What is Dysport?
Dysport is a brand name for a prescription medication that contains botulinum toxin type A. It is similar to Botox and is used for various medical and cosmetic purposes. It is a popular treatment for frown lines, laugh lines, and other facial folds. Dysport works by temporarily paralyzing or relaxing the muscles that cause wrinkles or certain medical conditions.
What does Dysport cost?
The Dysport product usually costs around $4 to $8 per “unit,” which is the basic unit of measure of botulinum toxin products.
Botox, by contrast, costs about $10 to $20 per unit. However, because Dysport is more dilute than Botox, it takes about 2½-3 units of Dysport to get the same effect as 1 unit of Botox. For example, it takes approximately 50-60 units of Dysport to treat glabellar lines.
On average, the total cost of Dysport treatments will be around $400 to $800 depending on several factors.
Factors affecting the cost of treatment
The cost of Dysport treatments isn’t set in stone; it can vary for several reasons. Here are some factors that come into play when determining the cost:
- Location Matters: Where you’re located matters. Different regions, cities, and even specific clinics or providers may have different price tags. Generally, bigger cities and more affluent areas tend to have higher prices.
- Your Provider: The experience and reputation of the healthcare provider will impact the cost. Highly skilled providers might charge more for their services.
- Type of Clinic: The kind of clinic where you get your Dysport treatment can affect the cost. Upscale clinics often have higher fees.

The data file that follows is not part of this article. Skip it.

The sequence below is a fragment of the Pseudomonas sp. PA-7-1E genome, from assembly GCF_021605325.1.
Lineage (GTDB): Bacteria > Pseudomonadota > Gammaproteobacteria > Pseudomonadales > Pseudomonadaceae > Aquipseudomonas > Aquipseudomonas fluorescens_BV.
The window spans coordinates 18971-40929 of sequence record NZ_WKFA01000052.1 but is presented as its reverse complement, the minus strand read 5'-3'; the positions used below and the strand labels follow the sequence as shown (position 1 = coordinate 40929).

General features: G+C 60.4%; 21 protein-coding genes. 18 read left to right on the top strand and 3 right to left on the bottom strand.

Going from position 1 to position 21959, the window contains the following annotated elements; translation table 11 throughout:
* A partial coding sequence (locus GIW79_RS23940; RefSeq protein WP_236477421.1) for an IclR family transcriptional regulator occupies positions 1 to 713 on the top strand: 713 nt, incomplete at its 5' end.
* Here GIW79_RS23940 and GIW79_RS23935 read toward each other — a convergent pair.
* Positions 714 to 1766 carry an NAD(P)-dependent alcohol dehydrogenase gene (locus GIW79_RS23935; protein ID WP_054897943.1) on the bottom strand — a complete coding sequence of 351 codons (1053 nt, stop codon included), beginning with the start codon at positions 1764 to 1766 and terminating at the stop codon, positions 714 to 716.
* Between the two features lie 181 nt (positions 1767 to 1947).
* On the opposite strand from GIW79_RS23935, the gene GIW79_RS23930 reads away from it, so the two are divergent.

- Number of Units: Dysport is usually priced per unit, and the number of units needed depends on the area treated and the desired results. Areas with deeper wrinkles may require more units.
- Additional Treatments: Dysport can be combined with other cosmetic treatments such as dermal fillers (Restylane, Juvederm, Sculptra, etc) or laser treatments which could increase your overall cost.
It’s important to consult with an experienced Dysport provider who can provide a detailed breakdown of the costs involved, tailored to your individual needs.
Is Dysport right for you?
Dysport is primarily used for the treatment of moderate to severe glabellar lines, which are the vertical lines located between your eyebrows. This is its only FDA-approved cosmetic use.
However, Dysport is sometimes used “off-label” (without FDA approval) for the treatment of forehead lines and “crow’s feet” in the corners of the eye (the lateral canthus).
Dysport is not meant for cosmetic use in people over 65.
Not all facial lines and wrinkles that come with age are caused by the muscles under the skin. Some are caused by loose skin, loss of fat tissue under the skin, gravity, and loss of the structures that support skin (such as the collagen and elastin matrix under the skin). Dysport is not effective for these kinds of aging changes.
You should not have a Dysport treatment if you are allergic to cow’s milk, or have a rash or infection at the injection site.
You should not have a Dysport treatment if you have a neuromuscular disease, or are pregnant or breastfeeding.
How it works
Some facial wrinkles are caused by the muscles under the skin exerting too much tension on the skin, thereby creating creases. When we are younger, our skin is supple and elastic enough to remain smooth and even despite the pull of these muscles. However, as we age and our skin loses its elasticity, the effects of these muscles produce creases and wrinkles. Dysport works by weakening or paralyzing these muscles, thereby releasing the wrinkle-causing tension on the skin.
Dysport is injected to relax facial muscles, smoothing the wrinkles caused by these muscles. Dysport is FDA-approved for improving the appearance of moderate to severe glabellar lines (also known as “frown lines,” the wrinkles that occur between the eyebrows). Dysport is also used for medical purposes, such as treating:
- Muscle spasticity
- Cervical dystonia
Dysport injections are performed in a doctor’s office, and no anesthesia is required. However, some injectors may use ice to numb the area, or may offer a topical or local anesthetic.